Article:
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Racist taunts lead to talk of World Cup boycott

October 25, 2013|By Kevin Baxter
  • Manchester City's Yaya Toure, center, points toward fans while speaking to referee Ovidiu Hategan (not pictured) during a match against CSKA Moscow at Khimki Arena.
Manchester City's Yaya Toure, center, points toward fans while speaking… (Denis Tyrin / Associated…)

Ivorian international Yaya Toure has warned World Cup organizers that players could boycott the 2018 tournament in Russia unless that country takes steps to stop the kind of racist actions that plagued Wednesday's UEFA Champions League match between CSKA Moscow and Toure's English Premier League club, Manchester City.

Toure said the behavior at Khimki Arena was "unbelievable" during City's 2-1 win, and he urged authorities to impose tougher sanctions on clubs that fail to effectively combat racism.

According to the London Guardian, UEFA officials reviewed the game report submitted by referee Ovidiu Hategan of Romania and said disciplinary proceedings have been opened against CSKA for "racist behavior of their fans."

According to the newspaper, Toure was furious after the match. Asked whether Russia had to address racism before 2018, the two-time World Cup veteran was direct. "Of course they do," he said. "It's very important. Otherwise if we are not confident coming to the World Cup in Russia, we don't come."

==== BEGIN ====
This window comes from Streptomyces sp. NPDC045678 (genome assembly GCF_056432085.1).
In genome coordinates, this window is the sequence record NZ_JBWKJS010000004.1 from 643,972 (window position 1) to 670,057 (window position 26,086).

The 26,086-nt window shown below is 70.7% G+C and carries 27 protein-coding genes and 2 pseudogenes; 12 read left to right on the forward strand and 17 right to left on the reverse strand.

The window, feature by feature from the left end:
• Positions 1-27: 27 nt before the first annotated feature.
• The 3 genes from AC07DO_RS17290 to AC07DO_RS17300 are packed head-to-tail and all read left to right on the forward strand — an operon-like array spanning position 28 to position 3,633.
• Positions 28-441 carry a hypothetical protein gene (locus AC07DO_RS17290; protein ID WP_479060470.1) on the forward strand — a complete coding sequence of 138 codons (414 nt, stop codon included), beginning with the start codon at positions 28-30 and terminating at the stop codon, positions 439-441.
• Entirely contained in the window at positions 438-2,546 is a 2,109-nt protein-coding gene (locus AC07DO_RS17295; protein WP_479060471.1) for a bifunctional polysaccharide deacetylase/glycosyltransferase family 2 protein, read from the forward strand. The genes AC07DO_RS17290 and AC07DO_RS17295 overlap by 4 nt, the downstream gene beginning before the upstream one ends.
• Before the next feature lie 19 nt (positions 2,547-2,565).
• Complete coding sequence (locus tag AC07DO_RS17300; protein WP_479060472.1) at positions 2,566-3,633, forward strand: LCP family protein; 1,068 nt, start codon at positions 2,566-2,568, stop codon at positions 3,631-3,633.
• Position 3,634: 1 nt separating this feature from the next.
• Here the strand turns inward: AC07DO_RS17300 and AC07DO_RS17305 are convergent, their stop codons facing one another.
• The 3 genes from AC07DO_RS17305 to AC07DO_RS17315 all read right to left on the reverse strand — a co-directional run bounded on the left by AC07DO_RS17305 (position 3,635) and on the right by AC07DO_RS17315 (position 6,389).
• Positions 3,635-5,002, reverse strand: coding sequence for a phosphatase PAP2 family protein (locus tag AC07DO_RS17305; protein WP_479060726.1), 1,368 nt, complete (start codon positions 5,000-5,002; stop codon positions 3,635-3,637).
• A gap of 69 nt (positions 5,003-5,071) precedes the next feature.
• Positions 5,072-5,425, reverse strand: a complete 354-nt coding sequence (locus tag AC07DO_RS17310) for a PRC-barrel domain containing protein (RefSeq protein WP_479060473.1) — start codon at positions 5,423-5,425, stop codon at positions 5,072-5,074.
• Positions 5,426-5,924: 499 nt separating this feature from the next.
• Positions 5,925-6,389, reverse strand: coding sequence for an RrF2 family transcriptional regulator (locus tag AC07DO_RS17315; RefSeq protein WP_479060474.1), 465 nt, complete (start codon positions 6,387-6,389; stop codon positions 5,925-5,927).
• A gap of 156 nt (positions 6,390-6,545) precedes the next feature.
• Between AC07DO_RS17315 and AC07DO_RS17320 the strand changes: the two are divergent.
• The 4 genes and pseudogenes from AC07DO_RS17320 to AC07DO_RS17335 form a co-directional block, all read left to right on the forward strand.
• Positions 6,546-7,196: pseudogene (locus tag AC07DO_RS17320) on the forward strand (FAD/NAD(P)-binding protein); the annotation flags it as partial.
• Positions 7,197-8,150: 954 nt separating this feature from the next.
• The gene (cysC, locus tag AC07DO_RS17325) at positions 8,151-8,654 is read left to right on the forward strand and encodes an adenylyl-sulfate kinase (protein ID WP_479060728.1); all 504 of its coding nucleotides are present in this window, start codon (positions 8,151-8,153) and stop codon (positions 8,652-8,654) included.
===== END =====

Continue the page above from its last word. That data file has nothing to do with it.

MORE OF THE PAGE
UEFA and FIFA, whose anti-racism campaigns have failed to stop ugly displays by fans, especially in Eastern Europe and Italy, declined comment, but the incident is clearly an embarrassment coming as it did during one of UEFA's Football Against Racism in Europe (FARE) action weeks.

CSKA, meanwhile, blamed Toure, saying he was "clearly exaggerating" what happened.

"Having carefully studied the video of the game, we found no racist insults from fans of CSKA," the club said in a statement. "In many occasions, especially during attacks on our goal, fans booed and whistled to put pressure on rival players, but regardless of their race."

That response angered more than just Toure, with Manchester City officials saying that have spoken to several witnesses who back the claims of racism.

"I know we have the fight against racism but we are not kids and we have to stop it now," Toure, Manchester City's captain in the match, told the Guardian. "[UEFA officials] have to react. I want to stop this. It is always the same. I am unhappy because the reaction of the fans was unbelievable.

"If UEFA don't take action, it will continue. We always say there will be action or blah, blah, something like that. But we have to do that. I don't know what else to say."

UEFA's disciplinary body is scheduled to convene on Oct. 30 to decide if CSKA should face sanctions, which could include the partial closure of Khimki Arena.

Also likely to be penalized is Hategan. Under UEFA's new anti-racism regulations, the official could have stopped the match after Toure complained to him about the fans' behavior. However, the referee allowed play to continue.

"The referee should not be refereeing again," said Lord Ouseley, chairman of England's anti-racism Kick It Out campaign.


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